"The race to win turns us all into losers."
There is an enormous gap between what we know and what we do. Too often what we admire and aspire to does not align with our actions. Sometimes this is true in school -- sometimes it's true in sport.
Here are 4 reasons why we need to seriously rethink how keeping score and winning can distract good intentioned adults from being better coaches, better parents and better people.
1. Adults should not be fans while children play sports because fans are not expected to do the right thing. Consider this: A "fan" is short for a "fanatic" which literally means a person with an extreme and uncritical enthusiasm or zeal, as in religion, politics or sports. The origin of the word fanatic comes from Latin fanaticus which means "mad, furious, zealous, frantic, and characterized by excessive enthusiasm".
Too often "fans" are unable to control their passion and emotions for winning and defeating others. Too often fans don't understand that excellence and winning are products of positive participation and learning, and that an intense focus on winning comes at the expense of learning and having fun.
If you only cheer, encourage or support your own child or your own team, or actively cheer against other people's children, you are not only a bad parent -- you are a bad person. "It takes a village to raise a child" applies to sport just as much as it applies to school and community. If it would be wrong for teachers in schools or parents at home to be fanatics in favour of a select few children, what makes it right in children's sport?
Adults should be less like fans and more like coaches or teachers for every child, regardless of whether they are your child or if they are on your team. Coaches and teachers, unlike fans, are associated with an entirely different set of characteristics -- they have integrity and are unconditionally supportive and encouraging while making decisions that are in every child's best interest.
2. The problem with keeping score for young children is that adults get distracted by winning at the cost of player development and learning. Winning can have the same affect gambling and alcohol have on addicts. Just like the gambler who forgets about their loved one's while sitting at the blackjack table, coaches, parents and athletes tend to forget about having fun and learning the game when winning becomes the point of sport.
The point of school and sport is to learn and have fun -- regardless of the score or the situation. We place children in classes like language arts and sports like baseball not because they are already good at reading and running, but because we believe reading and running are important for all children to learn to love, regardless of their ability. If we coach differently when the game "counts", we teach children that winning counts more than learning and having fun.
Competition is for the strong -- sport and school should be for all children. See the problem?
3. Too often all of the statistics, standings and awards cheapen the games we love. Out of one side of our mouths we say that there is no "I" in team, and yet too many sports relish the opportunity to rank and sort teams and athletes. Too many teams keep statistics and records. Too many teams have Most Valuable Player awards, and too many tournaments have A Finals. All of this counting and quantifying leads us to compare and rank children in ways that we shouldn't be doing at all.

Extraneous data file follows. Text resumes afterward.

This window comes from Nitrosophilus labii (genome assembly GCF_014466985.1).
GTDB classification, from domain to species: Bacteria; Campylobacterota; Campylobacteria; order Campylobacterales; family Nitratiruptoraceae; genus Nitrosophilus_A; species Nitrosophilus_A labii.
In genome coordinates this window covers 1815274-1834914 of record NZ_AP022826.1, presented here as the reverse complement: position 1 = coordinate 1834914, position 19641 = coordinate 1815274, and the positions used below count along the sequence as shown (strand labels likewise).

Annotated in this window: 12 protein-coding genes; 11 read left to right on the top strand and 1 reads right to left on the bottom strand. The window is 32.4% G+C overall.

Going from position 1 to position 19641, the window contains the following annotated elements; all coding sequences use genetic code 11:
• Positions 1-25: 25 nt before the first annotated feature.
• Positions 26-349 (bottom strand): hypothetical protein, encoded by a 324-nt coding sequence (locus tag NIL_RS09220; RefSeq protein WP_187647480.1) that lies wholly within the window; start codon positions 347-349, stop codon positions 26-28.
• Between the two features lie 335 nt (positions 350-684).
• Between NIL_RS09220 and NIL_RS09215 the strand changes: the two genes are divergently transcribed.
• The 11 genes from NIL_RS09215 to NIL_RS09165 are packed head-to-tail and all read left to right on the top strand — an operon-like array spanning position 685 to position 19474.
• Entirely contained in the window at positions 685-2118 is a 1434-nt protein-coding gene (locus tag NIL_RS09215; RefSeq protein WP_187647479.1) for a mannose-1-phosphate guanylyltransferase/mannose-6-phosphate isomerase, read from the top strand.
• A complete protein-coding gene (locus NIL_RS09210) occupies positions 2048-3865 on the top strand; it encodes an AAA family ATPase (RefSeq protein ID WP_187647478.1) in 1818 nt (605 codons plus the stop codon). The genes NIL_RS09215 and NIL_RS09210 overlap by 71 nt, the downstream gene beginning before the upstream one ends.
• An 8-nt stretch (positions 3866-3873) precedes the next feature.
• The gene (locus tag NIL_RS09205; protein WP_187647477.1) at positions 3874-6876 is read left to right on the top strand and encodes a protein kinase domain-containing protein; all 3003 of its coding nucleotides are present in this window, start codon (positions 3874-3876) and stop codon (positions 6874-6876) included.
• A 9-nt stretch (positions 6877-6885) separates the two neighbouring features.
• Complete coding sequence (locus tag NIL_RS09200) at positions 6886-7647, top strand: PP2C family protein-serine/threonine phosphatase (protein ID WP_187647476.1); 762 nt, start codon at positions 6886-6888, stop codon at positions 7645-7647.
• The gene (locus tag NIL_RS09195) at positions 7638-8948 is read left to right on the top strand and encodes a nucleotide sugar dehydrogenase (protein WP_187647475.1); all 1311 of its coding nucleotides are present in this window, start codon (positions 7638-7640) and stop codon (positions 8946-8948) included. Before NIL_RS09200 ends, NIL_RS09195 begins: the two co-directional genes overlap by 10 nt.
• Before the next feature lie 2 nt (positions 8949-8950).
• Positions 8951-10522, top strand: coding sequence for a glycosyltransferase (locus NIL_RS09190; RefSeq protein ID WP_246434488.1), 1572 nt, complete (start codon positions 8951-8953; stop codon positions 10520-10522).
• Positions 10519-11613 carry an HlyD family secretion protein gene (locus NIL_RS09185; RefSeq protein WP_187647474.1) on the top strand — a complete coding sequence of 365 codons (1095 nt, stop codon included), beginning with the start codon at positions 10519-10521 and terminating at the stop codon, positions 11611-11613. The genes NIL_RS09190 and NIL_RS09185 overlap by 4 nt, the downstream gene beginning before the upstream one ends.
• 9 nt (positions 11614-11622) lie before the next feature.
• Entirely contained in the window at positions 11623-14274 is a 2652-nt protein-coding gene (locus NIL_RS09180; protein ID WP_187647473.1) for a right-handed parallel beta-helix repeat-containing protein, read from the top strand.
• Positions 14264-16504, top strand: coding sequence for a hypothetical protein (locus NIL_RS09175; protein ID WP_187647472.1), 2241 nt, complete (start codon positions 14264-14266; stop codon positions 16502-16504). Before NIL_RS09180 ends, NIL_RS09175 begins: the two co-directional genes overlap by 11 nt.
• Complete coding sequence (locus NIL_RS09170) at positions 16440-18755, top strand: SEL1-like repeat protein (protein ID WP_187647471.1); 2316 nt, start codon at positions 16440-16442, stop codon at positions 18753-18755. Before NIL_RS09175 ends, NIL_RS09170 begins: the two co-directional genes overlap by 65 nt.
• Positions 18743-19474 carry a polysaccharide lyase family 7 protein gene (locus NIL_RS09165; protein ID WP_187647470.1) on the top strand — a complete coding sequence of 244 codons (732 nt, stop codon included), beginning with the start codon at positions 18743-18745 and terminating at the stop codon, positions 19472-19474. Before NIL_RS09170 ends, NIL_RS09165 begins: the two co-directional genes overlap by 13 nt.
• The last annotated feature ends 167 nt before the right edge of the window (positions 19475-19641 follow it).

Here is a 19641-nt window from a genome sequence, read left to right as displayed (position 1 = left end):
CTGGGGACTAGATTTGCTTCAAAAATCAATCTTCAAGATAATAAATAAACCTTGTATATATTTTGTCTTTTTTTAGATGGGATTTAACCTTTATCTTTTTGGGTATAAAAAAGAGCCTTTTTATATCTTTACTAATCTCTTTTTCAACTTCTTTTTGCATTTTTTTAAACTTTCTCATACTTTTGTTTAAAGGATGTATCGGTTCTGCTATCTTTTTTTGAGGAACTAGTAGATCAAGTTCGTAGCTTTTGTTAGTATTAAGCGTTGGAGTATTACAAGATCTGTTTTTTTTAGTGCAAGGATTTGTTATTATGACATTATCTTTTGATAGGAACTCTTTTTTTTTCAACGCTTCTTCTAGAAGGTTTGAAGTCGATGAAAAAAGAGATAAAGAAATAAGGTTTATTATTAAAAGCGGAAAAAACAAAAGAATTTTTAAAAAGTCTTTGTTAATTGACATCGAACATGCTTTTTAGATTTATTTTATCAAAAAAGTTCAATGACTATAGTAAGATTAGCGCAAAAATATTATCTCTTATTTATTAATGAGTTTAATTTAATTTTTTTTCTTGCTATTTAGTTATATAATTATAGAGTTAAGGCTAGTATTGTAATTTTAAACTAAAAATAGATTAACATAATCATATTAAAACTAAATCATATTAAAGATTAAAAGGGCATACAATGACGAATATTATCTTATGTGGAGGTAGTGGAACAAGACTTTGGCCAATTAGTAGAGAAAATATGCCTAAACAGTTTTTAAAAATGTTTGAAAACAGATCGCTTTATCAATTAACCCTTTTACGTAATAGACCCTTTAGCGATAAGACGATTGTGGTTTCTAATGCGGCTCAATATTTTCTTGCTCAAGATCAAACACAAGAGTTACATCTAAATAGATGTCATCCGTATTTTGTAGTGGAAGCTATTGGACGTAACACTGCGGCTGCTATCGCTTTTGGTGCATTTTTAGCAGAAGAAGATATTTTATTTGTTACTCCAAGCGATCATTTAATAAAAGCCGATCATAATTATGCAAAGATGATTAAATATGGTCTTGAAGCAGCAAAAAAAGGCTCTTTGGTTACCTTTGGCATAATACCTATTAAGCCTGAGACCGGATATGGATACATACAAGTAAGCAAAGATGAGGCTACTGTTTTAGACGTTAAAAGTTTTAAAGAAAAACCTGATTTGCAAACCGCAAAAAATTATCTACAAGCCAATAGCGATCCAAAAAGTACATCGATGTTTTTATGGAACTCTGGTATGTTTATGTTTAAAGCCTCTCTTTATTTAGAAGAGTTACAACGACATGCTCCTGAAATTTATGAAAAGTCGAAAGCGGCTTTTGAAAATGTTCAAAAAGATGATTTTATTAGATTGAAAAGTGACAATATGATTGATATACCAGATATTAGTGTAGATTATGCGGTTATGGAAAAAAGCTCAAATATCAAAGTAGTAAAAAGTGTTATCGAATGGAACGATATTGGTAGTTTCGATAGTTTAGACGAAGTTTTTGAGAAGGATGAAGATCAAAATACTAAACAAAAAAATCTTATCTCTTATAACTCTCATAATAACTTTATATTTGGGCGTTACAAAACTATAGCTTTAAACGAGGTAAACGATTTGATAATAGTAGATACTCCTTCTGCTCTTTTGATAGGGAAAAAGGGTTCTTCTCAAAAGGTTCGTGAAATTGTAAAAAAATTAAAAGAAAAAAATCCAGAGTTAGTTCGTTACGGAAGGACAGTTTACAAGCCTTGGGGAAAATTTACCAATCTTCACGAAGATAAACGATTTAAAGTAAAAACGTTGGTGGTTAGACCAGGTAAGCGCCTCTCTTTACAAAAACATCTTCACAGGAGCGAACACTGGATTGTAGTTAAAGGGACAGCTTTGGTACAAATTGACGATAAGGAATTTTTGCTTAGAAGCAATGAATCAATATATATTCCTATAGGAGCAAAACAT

Competition is a zero-sum game which by definition means that one person or team can succeed only if others fail. Sports can be naturally competitive enough without adults adding more emphasis on winning arbitrary and artificial awards. If we want children to play sports for the right reasons, we need to stop awarding them and just let them play.
4. The purpose of sport is more sport. Whether you are 7, 37 or 77 -- whether you believe you can win or not, we want children and adult's alike to maintain a sustainable healthy, active and pro-social life-style.
When we convince children that the purpose of sport is winning artificially scarce awards, we encourage too many children to play for the wrong reasons and others to quit. As an athlete, teacher, coach and parent, it is my experience that the children who play sports through out their childhood believe they have a chance at winning and the children who quit believe they will lose. And yet ironically, the children who play sports into their adulthood, while balancing family and work, are those who figure out that winning has little or nothing to do with why they play.
So what do we do when we want to raise a noncompetitive child in a competitive world?
Alfie Kohn makes a solid case against competition and offers 4 ways to minimize the damage:
- Avoid comparing a child's performance to that of a sibling, a classmate, or yourself as a child.
- Don't use contests ("Who can dry the dishes fastest?") around the house. Watch your use of language ("Who's the best little girl in the whole wide world?") that reinforces competitive attitudes.
- Never make your love or acceptance conditional on a child's performance. It's not enough to say, "As long as you did your best, honey" if the child learns that Mommy's attitude about her is quite different when she has triumphed over her peers.
- Be aware of your power as a model. If you need to beat others, your child will learn that from you regardless of what you say. The lesson will be even stronger if you use your child to provide you with vicarious victories.
Raising healthy, happy, productive children goes hand in hand with creating a better society. The first step to achieving both is recognizing that our belief in the value of competition is built on myths. There are better ways for our children -- and for us -- to work and play and live.